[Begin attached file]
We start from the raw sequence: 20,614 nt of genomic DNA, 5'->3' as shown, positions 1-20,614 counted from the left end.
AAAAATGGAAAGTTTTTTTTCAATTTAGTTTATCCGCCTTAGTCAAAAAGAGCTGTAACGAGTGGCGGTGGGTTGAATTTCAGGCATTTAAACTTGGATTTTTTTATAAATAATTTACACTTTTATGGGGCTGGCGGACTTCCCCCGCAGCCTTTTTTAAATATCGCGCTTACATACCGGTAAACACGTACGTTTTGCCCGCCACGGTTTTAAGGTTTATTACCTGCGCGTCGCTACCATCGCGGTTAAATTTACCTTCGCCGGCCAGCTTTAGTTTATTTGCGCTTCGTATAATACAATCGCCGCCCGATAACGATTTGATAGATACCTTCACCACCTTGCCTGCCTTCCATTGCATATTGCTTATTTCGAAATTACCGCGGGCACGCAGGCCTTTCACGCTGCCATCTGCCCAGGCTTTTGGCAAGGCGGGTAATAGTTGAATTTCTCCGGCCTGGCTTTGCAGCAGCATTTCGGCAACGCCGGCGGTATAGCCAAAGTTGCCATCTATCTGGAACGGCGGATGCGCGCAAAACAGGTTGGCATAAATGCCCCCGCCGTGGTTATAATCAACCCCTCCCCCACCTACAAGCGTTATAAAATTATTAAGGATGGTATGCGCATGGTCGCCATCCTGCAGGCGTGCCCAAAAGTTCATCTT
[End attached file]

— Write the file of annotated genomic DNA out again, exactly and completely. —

We start from the raw sequence: 20,614 nt of genomic DNA, 5'->3' as shown, positions 1-20,614 counted from the left end.
AAAAATGGAAAGTTTTTTTTCAATTTAGTTTATCCGCCTTAGTCAAAAAGAGCTGTAACGAGTGGCGGTGGGTTGAATTTCAGGCATTTAAACTTGGATTTTTTTATAAATAATTTACACTTTTATGGGGCTGGCGGACTTCCCCCGCAGCCTTTTTTAAATATCGCGCTTACATACCGGTAAACACGTACGTTTTGCCCGCCACGGTTTTAAGGTTTATTACCTGCGCGTCGCTACCATCGCGGTTAAATTTACCTTCGCCGGCCAGCTTTAGTTTATTTGCGCTTCGTATAATACAATCGCCGCCCGATAACGATTTGATAGATACCTTCACCACCTTGCCTGCCTTCCATTGCATATTGCTTATTTCGAAATTACCGCGGGCACGCAGGCCTTTCACGCTGCCATCTGCCCAGGCTTTTGGCAAGGCGGGTAATAGTTGAATTTCTCCGGCCTGGCTTTGCAGCAGCATTTCGGCAACGCCGGCGGTATAGCCAAAGTTGCCATCTATCTGGAACGGCGGATGCGCGCAAAACAGGTTGGCATAAATGCCCCCGCCGTGGTTATAATCAACCCCTCCCCCACCTACAAGCGTTATAAAATTATTAAGGATGGTATGCGCATGGTCGCCATCCTGCAGGCGTGCCCAAAAGTTCATCTT